Understanding the relationship between mandatory minimums and sentencing outcomes is often difficult due to the endogeneity of mandatory minimum charging. This paper examines the prosecutorial and judicial response to what was arguably the most sweeping change to mandatory minimum charging policy in the last several decades: an August 2013 memo promulgated by then-Attorney General Eric Holder instructing all federal prosecutors to stop charging mandatory minimums in drug cases involving certain low-level offenders. This paper shows that the charging policy did not work as intended. Although prosecutors appear to have complied with the Memo’s charging directive, the policy change at most modestly reduced sentences for eligible defendants. I suggest that the Memo’s failure to meaningfully reduce sentence length in the eligible population can be explained by two facts. First, prior to the policy change, many defendants who would have been eligible to benefit from the Memo already received sentences below the mandatory minimum through two statutory exceptions. Second, the U.S. Sentencing Guidelines, which are tied to the mandatory minimum provisions, were not affected by the Memo.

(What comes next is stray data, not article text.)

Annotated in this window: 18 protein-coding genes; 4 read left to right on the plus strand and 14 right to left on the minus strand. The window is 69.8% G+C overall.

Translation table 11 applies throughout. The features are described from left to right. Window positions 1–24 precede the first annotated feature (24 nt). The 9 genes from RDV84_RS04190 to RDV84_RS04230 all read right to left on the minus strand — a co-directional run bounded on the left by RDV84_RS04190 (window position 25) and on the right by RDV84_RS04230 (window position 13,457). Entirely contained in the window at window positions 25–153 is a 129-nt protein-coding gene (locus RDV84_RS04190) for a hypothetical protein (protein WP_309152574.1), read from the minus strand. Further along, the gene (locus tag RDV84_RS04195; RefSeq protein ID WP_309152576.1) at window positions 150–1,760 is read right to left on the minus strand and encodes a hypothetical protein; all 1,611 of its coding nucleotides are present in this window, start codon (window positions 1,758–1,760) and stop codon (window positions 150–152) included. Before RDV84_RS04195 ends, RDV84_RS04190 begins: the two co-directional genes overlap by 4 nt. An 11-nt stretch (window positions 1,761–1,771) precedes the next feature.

One might also expect that the Memo would have reduced racial disparity in sentencing in light of prior work showing that black defendants are more likely to be charged with mandatory minimums than similarly-situated white defendants, and that this charging disparity contributes to sentencing disparity. I do not find evidence that the Memo affected sentencing disparity. I conclude that advocates seeking to reduce sentences for federal drug defendants should expand their efforts to promoting interventions that reach more serious offenders and on reforming the U.S. Sentencing Guidelines.